2020 Wildcat Band poster

The Wildcat Club announced this week that Richardson ISD won’t be selling season tickets for football games due to the pandemic, but Lake Highlands High students aren’t letting COVID-19 steal their joy. The LHHS marching band will perform at games to 50%-of-capacity crowds, and the drumline will play their signature cadences to charge up the team and enliven spectators.

In-person summer band camp was called off due to COVID restrictions, so band directors led practices over video conference. The drumline released a video, viewable below, as a teaser of good things to come.

“We haven’t played together in an ensemble setting since early-March,” said Percussion Director Andrew Smit. “I know they are itching to make some music together, and this seemed like an easy – and safe – way to scratch that itch a bit.”

“Teaching virtually definitely has its challenges,” continued Smit, “and so does learning virtually. For the most part, though, it’s been a lot smoother and successful than I imagined. The band staff and many other Fine Arts groups have been utilizing Google Classroom for a few years now. So that helped us transition to online quickly when at-home learning began in March. Also, we are incredibly fortunate to work and learn in a district like RISD that invested in technology a few years ago allowing students to all have some sort of school-provided device like iPads or Chromebooks.”

The kids have demonstrated admirable flexibility under challenging circumstances.

“Band is such a group activity that it is hard to be isolated and practice on my own,” shared Drew Harris, who is percussion co-captain with Christina Lopez this year. “It is fun to get together over Zoom to make music together, though.”

“Zoom has a delay and is not ideal to making music together,” agreed Ryan Roan, a senior who plans to study architecture at Texas A&M next year. “I miss making music together and playing together. It’s much easier to master something as a team in person. I am a social person and like to learn and practice in groups. COVID-19 has helped me to practice by myself. When there isn’t a choice, it forces me to practice solo.”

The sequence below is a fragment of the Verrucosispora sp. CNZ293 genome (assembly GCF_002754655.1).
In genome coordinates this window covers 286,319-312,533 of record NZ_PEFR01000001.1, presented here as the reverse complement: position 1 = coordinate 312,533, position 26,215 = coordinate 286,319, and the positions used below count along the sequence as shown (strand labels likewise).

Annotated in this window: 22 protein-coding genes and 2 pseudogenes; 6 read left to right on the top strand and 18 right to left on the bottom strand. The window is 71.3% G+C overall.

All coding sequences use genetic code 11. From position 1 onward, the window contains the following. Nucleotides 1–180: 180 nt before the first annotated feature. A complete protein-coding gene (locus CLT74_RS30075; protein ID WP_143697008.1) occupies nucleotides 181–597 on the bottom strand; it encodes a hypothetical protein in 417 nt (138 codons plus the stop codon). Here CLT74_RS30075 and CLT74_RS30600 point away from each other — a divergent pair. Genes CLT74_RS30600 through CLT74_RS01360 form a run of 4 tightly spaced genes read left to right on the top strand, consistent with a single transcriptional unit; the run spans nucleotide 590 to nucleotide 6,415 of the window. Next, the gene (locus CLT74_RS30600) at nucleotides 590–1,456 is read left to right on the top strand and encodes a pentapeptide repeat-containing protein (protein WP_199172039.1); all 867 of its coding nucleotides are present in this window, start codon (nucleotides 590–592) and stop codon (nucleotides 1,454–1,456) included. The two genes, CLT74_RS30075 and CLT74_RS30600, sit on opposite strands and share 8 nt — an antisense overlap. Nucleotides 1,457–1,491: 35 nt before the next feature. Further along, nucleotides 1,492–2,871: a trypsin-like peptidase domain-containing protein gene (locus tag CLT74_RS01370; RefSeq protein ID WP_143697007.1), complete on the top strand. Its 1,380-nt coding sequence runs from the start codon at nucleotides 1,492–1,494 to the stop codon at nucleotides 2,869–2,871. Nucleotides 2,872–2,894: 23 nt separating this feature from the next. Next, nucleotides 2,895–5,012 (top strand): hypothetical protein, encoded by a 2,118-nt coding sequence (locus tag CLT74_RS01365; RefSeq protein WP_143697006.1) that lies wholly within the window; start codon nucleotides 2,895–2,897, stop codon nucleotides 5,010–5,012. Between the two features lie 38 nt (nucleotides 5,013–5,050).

“The hardest thing about COVID-19 has been not getting to do the things I was looking forward to as a section leader, such as taking my section out to lunch during band camp,” said Clara Smith, a senior hoping to study computer engineering at M.I.T. next fall. She had a simple message for band parents and other drumline fans, “We can’t wait to play for you again.”

Each of the students said they’d made the most of the situation and even learned a few things while isolating at home.

“I have always played the marimba in our front ensemble,” said Harris. “This year we are not having a front ensemble, so all of us are playing drums in the battery. I have been able to really improve my drumming skills, and it has been fun to do something different. I have also had more time to work on my college applications.”

“I’ve learned that even if I have three months to read my summer reading books, I will still put them off until a week before school starts,” joked Smith. “On the plus side, not having to wake up at 5:30 a.m. every day for band rehearsal is nice.”

Smit said he learned a great deal about his students.

“If there is one thing I can say about the band students at Lake Highlands, it’s that they are resilient. They’ve been tackling these challenges very maturely, and I’m positive we’ll come out the other side stronger because of it. The few days of virtual band camp showed tons of excitement from students. I think they are just as eager to get some sense of normalcy as any of the adults. I’m extremely proud of how they’ve been dealing with these unique challenges.”